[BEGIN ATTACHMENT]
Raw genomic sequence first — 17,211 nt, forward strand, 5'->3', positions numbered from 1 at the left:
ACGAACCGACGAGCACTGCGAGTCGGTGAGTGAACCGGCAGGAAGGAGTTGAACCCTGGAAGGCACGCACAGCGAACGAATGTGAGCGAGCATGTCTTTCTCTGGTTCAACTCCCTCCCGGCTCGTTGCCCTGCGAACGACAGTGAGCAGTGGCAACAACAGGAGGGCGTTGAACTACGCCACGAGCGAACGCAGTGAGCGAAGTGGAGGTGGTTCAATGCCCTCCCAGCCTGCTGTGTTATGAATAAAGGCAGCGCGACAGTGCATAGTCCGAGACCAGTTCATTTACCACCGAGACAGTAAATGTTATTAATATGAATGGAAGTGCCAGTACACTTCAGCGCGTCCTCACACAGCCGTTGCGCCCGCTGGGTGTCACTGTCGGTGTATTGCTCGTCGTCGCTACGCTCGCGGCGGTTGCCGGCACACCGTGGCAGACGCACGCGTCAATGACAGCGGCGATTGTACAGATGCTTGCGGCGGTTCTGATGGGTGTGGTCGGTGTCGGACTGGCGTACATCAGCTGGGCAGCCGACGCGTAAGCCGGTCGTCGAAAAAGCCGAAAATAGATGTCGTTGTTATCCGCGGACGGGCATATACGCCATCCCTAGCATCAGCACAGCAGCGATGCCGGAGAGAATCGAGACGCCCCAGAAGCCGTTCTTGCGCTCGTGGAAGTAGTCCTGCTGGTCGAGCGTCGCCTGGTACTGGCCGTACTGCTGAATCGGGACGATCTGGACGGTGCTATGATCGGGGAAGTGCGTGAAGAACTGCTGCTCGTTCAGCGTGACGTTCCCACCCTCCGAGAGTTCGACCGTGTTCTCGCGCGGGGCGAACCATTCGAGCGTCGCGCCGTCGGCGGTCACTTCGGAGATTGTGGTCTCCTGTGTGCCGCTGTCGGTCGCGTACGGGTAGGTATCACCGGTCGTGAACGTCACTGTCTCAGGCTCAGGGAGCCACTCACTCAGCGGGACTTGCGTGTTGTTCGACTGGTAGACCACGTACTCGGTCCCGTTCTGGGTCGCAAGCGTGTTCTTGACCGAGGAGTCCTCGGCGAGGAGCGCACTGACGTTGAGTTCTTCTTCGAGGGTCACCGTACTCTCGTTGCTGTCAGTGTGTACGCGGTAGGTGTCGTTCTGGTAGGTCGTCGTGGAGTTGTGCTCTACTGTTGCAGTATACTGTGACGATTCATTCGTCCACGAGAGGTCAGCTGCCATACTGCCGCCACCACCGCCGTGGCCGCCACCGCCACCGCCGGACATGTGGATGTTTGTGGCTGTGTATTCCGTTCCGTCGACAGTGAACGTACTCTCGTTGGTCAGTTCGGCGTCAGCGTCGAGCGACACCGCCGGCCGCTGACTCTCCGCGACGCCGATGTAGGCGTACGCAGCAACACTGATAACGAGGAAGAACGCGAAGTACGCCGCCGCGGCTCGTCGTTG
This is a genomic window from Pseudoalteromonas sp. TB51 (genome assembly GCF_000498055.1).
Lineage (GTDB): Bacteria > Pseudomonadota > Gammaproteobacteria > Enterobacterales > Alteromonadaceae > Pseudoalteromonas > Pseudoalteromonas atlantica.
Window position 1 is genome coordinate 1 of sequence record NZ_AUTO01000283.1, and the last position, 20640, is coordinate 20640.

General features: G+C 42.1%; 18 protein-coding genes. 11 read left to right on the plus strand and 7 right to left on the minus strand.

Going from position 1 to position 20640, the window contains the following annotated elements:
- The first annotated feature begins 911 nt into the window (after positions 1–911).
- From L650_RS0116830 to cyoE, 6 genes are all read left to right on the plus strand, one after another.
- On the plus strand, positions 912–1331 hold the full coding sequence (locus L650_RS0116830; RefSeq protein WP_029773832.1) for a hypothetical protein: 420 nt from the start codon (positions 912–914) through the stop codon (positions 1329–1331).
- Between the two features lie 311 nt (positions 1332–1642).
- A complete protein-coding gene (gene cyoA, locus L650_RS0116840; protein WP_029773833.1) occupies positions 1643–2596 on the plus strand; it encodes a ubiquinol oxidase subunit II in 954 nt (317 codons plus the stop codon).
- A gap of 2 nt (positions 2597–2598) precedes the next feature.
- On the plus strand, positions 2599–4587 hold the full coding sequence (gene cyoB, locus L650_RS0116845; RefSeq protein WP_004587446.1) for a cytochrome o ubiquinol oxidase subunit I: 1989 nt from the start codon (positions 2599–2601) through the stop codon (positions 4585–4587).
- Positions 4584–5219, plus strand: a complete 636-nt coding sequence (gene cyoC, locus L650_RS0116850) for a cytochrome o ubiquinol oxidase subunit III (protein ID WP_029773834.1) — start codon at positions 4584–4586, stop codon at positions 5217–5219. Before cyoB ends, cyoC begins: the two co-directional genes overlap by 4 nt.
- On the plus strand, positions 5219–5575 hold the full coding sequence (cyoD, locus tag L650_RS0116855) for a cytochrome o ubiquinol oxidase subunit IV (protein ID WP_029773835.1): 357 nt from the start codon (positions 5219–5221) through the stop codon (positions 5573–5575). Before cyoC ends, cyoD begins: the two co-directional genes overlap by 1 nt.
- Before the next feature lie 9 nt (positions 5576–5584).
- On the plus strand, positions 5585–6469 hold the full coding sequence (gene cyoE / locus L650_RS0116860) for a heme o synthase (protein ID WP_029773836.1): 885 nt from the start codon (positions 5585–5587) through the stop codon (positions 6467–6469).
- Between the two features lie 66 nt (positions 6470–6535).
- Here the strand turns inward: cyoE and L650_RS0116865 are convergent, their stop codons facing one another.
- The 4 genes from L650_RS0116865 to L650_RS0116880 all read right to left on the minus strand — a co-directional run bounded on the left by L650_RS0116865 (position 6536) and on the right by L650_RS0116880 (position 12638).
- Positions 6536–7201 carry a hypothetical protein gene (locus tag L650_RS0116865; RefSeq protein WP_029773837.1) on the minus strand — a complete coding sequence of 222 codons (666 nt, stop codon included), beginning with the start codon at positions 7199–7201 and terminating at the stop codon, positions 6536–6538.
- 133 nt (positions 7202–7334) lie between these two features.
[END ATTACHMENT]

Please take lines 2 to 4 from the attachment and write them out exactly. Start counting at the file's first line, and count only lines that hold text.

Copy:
ACGAACCGACGAGCACTGCGAGTCGGTGAGTGAACCGGCAGGAAGGAGTTGAACCCTGGAAGGCACGCACAGCGAACGAATGTGAGCGAGCATGTCTTTCTCTGGTTCAACTCCCTCCCGGCTCGTTGCCCTGCGAACGACAGTGAGCAGTGGCAACAACAGGAGGGCGTTGAACTACGCCACGAGCGAACGCAGTGAGCGAAGTGGAGGTGGTTCAATGCCCTCCCAGCCTGCTGTGTTATGAATAAAGGCAGCGCGACAGTGCATAGTCCGAGACCAGTTCATTTACCACCGAGACAGTAAATGTTATTAATATGAATGGAAGTGCCAGTACACTTCAGCGCGTCCTCACACAGCCGTTGCGCCCGCTGGGTGTCACTGTCGGTGTATTGCTCGTCGTCGCTACGCTCGCGGCGGTTGCCGGCACACCGTGGCAGACGCACGCGTCAATGACAGCGGCGATTGTACAGATGCTTGCGGCGGTTCTGATGGGTGTGGTCGGTGTCGGACTGGCGTACATCAGCTGGGCAGCCGACGCGTAAGCCGGTCGTCGAAAAAGCCGAAAATAGATGTCGTTGTTATCCGCGGACGGGCATATACGCCATCCCTAGCATCAGCACAGCAGCGATGCCGGAGAGAATCGAGACGCCCCAGAAGCCGTTCTTGCGCTCGTGGAAGTAGTCCTGCTGGTCGAGCGTCGCCTGGTACTGGCCGTACTGCTGAATCGGGACGATCTGGACGGTGCTATGATCGGGGAAGTGCGTGAAGAACTGCTGCTCGTTCAGCGTGACGTTCCCACCCTCCGAGAGTTCGACCGTGTTCTCGCGCGGGGCGAACCATTCGAGCGTCGCGCCGTCGGCGGTCACTTCGGAGATTGTGGTCTCCTGTGTGCCGCTGTCGGTCGCGTACGGGTAGGTATCACCGGTCGTGAACGTCACTGTCTCAGGCTCAGGGAGCCACTCACTCAGCGGGACTTGCGTGTTGTTCGACTGGTAGACCACGTACTCGGTCCCGTTCTGGGTCGCAAGCGTGTTCTTGACCGAGGAGTCCTCGGCGAGGAGCGCACTGACGTTGAGTTCTTCTTCGAGGGTCACCGTACTCTCGTTGCTGTCAGTGTGTACGCGGTAGGTGTCGTTCTGGTAGGTCGTCGTGGAGTTGTGCTCTACTGTTGCAGTATACTGTGACGATTCATTCGTCCACGAGAGGTCAGCTGCCATACTGCCGCCACCACCGCCGTGGCCGCCACCGCCACCGCCGGACATGTGGATGTTTGTGGCTGTGTATTCCGTTCCGTCGACAGTGAACGTACTCTCGTTGGTCAGTTCGGCGTCAGCGTCGAGCGACACCGCCGGCCGCTGACTCTCCGCGACGCCGATGTAGGCGTACGCAGCAACACTGATAACGAGGAAGAACGCGAAGTACGCCGCCGCGGCTCGTCGTTG
This is a genomic window from Pseudoalteromonas sp. TB51 (genome assembly GCF_000498055.1).
Lineage (GTDB): Bacteria > Pseudomonadota > Gammaproteobacteria > Enterobacterales > Alteromonadaceae > Pseudoalteromonas > Pseudoalteromonas atlantica.